Reading Room

Tri-Valley CAREs and the Nuclear Non-Proliferation Treaty Review Conference

Tri-Valley CAREs has received accreditation to participate as a non-governmental organization (NGO) in the nuclear Non-Proliferation Treaty (NPT) Review Conference, to be held May 3-28 at the United Nations in New York. The group will be represented by its executive director, Marylia Kelley, and long-time member Joanne Dean-Freemire.

"We are going to NY to stand with our colleagues in the international community against all nuclear bombs everywhere, to educate the diplomats about the U.S. nuclear weapons complex and arsenal, and to influence the outcome of the Review Conference so that it better holds the U.S. and other nuclear weapons states' feet to the fire to achieve genuine disarmament," explained Kelley. "In sum, we are lifting up our voices and using our particular expertise in order to help change the world."

The NPT is the "cornerstone" of the global nuclear nonproliferation and disarmament regime. Every five years, the states parties that are signatory to the treaty come together to evaluate its progress and obstacles, including toward disarmament.

This will be the first Review Conference since the election of Barack Obama to the U.S. presidency, and its outcome may determine how much pressure, or how little, the U.S. feels from the non-nuclear weapons states of the world to get on with the business of actual disarmament.

Will this conference end in disarray, as happened in 2005? Will half-measures be the lukewarm outcome? Or, will the states parties rise to the occasion and undertake substantive movement toward the promise (and legal obligation) of the NPT, that the "horrific prospect of nuclear war... be avoided" and that nuclear weapons be completely and irreversibly abolished? It is to the latter outcome that your Tri-Valley CAREs team is dedicated.

We will carry the more than 1,000 nuclear abolition petitions that you, our members, signed and sent us. They will be delivered along with the 5 million petitions gathered from around the world, with the majority coming from Japan.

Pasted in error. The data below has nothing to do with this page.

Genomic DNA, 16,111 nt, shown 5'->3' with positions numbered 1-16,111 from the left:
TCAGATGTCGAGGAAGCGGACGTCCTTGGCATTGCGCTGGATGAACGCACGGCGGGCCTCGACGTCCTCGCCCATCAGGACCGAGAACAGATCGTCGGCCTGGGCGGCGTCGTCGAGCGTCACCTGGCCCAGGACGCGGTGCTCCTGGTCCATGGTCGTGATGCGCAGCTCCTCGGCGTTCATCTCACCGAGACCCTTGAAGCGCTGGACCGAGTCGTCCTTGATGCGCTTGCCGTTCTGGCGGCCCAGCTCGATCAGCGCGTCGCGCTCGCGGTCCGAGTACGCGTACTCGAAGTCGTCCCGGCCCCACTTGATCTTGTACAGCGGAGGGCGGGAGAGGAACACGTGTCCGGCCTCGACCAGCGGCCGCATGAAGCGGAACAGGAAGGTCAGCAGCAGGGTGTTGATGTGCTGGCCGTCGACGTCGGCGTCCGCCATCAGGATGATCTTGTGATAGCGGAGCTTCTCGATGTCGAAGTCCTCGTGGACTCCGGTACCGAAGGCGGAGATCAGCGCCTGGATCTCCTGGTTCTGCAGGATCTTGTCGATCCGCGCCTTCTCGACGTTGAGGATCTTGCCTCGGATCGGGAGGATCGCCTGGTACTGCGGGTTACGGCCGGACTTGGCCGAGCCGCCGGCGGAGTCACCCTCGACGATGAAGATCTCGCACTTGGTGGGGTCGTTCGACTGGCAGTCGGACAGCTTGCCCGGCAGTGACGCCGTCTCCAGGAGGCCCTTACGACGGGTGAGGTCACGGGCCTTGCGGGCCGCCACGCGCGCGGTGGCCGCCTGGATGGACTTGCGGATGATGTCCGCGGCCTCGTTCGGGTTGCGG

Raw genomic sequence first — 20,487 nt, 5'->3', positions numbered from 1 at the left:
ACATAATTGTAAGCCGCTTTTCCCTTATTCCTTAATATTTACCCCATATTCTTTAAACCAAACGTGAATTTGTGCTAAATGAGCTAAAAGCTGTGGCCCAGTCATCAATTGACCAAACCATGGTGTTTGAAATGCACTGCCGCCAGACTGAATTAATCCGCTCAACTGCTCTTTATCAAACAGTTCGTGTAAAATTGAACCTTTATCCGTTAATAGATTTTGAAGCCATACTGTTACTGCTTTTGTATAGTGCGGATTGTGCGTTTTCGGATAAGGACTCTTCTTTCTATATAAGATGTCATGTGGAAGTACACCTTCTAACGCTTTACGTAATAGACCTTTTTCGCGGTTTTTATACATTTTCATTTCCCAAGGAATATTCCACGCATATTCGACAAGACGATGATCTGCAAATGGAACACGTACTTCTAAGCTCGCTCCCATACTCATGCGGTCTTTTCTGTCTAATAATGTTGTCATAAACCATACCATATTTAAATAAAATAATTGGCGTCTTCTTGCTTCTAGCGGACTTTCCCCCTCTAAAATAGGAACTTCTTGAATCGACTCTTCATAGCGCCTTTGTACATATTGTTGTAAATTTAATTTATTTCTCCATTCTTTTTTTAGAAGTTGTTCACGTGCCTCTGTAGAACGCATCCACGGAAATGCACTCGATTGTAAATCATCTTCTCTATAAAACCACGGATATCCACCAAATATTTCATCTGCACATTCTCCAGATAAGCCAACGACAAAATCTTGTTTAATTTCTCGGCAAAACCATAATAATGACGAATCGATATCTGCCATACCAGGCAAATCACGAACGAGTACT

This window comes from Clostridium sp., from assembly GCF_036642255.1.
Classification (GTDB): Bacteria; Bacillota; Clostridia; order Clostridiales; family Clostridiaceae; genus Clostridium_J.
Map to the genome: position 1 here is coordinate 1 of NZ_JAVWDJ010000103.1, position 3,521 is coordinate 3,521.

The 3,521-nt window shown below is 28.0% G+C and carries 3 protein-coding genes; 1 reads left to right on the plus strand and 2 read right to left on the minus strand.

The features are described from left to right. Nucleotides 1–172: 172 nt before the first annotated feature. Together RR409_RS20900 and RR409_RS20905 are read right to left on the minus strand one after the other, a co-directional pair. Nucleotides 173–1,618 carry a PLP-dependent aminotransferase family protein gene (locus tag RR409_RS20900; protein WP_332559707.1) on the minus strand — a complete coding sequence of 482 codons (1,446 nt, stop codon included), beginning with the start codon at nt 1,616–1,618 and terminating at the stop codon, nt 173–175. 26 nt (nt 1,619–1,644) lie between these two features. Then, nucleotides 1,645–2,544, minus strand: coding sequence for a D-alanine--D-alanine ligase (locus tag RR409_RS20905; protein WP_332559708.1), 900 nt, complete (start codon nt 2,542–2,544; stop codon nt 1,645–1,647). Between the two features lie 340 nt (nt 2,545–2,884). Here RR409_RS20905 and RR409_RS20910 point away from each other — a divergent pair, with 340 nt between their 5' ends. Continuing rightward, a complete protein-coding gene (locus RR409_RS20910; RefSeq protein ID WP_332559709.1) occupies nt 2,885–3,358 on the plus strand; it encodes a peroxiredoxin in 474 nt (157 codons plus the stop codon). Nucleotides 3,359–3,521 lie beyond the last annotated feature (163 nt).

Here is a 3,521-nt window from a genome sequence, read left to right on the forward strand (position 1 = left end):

While in NY, we will participate in the huge NGO conference at the Riverside Church (where Martin Luther King, Jr. delivered his famous "Beyond Vietnam" speech) before the NPT review. Tri-Valley CAREs and colleagues will conduct a workshop on the paradox of the nuclear weapons states' obligations under the NPT to disarm and their current plans to "modernize" their nuclear weapons complexes. And we are pleased to learn that the Secretary-General of the UN, Ban Ki-moon will address the NGO conference at its conclusion on Saturday night.

On Sunday, your Tri-Valley CAREs team will carry our banner in a major march to the UN and international peace rally. On Monday, bright and early, we will be at the UN to get our badges and begin a week of talking to foreign ministers and diplomats about nuclear weapons and the need for concrete steps toward abolition. And, on Tuesday, we will participate in a second panel for diplomats and NGOs, this one centered on the U.S. nuclear weapons complex and sponsored by the Alliance for Nuclear Accountability.

While the Review Conference continues through the month of May, your Tri-Valley CAREs hopes to accomplish its ambitious goals by focusing on key diplomats during the first week, and then following up by mail, email and phone. We will also bring our reports and literature, including our analysis of the U.S. nuclear weapons budget request and the Nuclear Posture Review.

The Review Conference is truly a golden opportunity to change the world by strengthening the nonproliferation and disarmament regime that undergirds the NPT commitments. It is useful to recall that the NPT is the most universal arms control treaty in history. Since opening for signatories in 1968, 190 states parties have joined, representing nearly every nation on earth (notable exceptions are Israel, India and Pakistan, with North Korea announcing its withdrawal in 2003). The treaty entered into force in 1970.

There is still much to do. We are nowhere near the global nuclear disarmament promised by the NPT. But, if we look carefully, we can see it from here. And, if we act together, we will get there.